Music is pretty amazing. You plug yourself in and your perceived effort when it comes to doing any type of activity changes. Running up a hill? Fire up the Afro Celt Sound System and you’re all set, my friend. Calming yourself down an hour before your first ING NYC Marathon? Time to put on some soulful ballads. It works wonders.
A recent scientific research conducted at the United States Sports Academy has identified five key ways in which music affects preparation and competitive performances: dissociation, emotional regulation, synchronization, acquisition of motor skills, and attainment of flow.
These concepts are not new to runners. We know that music can help take our mind off fatigue (dissociation), get us psyched up for a race (emotional regulation), keep us within pace (synchronization), maintain consistent form (acquisition of motor skills), and keep us focused on the finish line (attainment of flow). But “hacking” your run with music requires a little work. You need to figure out your ideal training levels translated into Beats Per Minute (BPM).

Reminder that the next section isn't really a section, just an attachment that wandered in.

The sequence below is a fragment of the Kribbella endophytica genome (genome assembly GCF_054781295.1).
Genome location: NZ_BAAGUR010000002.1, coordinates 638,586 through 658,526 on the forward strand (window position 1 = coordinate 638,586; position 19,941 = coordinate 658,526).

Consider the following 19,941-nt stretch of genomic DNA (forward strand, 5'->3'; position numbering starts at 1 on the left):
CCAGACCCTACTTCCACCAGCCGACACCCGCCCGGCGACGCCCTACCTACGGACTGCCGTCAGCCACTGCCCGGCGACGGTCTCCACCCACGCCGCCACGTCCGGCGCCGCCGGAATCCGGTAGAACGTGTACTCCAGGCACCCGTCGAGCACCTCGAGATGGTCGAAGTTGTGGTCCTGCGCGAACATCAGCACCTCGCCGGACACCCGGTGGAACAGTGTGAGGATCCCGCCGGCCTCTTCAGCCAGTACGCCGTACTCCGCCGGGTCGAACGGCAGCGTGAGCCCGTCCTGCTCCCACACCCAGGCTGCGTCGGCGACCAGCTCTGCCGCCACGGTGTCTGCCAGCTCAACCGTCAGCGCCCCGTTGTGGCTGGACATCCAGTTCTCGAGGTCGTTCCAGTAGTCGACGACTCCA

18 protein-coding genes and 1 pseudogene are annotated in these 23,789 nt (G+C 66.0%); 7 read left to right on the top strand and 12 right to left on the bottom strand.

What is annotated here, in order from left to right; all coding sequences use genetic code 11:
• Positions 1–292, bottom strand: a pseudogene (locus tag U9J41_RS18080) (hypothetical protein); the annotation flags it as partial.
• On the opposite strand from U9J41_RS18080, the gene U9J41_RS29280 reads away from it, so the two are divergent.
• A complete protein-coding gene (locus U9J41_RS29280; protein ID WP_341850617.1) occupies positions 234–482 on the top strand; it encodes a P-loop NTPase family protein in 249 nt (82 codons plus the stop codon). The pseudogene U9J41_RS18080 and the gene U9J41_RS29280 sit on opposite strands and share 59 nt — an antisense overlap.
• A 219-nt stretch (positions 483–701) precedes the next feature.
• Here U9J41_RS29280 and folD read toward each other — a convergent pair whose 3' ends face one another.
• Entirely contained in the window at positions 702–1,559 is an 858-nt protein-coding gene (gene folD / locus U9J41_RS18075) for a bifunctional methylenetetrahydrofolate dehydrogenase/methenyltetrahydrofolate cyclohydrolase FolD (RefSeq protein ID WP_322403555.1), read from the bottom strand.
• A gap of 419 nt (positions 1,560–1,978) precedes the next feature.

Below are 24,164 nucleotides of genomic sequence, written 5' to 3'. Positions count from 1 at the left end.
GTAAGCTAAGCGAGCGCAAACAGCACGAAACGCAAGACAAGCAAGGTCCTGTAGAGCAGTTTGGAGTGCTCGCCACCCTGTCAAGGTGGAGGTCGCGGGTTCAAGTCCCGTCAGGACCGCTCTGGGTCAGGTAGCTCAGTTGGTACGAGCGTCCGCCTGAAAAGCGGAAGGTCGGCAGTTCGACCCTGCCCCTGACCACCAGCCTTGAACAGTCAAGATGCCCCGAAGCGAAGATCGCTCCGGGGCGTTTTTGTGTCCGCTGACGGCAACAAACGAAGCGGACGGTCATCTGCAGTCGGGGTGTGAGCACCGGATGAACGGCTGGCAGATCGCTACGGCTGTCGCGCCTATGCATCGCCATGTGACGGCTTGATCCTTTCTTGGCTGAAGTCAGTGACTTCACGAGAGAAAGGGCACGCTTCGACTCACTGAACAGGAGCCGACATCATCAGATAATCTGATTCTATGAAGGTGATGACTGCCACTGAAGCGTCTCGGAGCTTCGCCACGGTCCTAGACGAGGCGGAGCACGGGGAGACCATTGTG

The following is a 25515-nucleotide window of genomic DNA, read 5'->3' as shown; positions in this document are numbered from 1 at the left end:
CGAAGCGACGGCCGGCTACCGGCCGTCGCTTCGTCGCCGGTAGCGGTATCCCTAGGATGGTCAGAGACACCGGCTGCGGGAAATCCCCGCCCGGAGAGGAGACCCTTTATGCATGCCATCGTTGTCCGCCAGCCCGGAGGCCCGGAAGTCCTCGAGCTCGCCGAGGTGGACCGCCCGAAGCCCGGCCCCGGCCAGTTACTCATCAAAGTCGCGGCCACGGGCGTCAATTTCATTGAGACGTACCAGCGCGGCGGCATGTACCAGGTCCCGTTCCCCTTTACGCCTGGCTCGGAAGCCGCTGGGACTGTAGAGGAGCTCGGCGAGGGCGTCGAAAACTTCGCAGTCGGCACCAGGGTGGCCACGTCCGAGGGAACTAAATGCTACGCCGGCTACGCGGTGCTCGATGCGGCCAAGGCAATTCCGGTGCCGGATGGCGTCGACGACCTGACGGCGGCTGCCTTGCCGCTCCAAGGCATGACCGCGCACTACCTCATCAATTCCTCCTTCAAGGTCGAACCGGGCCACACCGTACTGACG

iTunes is a tease – they have a column for BPM, but no function to actually identify BPM. Not cool. So there’s a number of other tools you can use to make your life much easier than actually counting the number of beats per minute per song. Take a look at AudioFuel, JogTunes, Jog.FM, and Cadence Run DJ.
You could also do it the harder way by researching what songs fall into different BPM categories, getting those songs into your iTunes playlist, and organizing them to plan out your pacing. If you’re not sure of the best way to identify your ideal BPM, here’s a pretty good starting point from PaceDJ: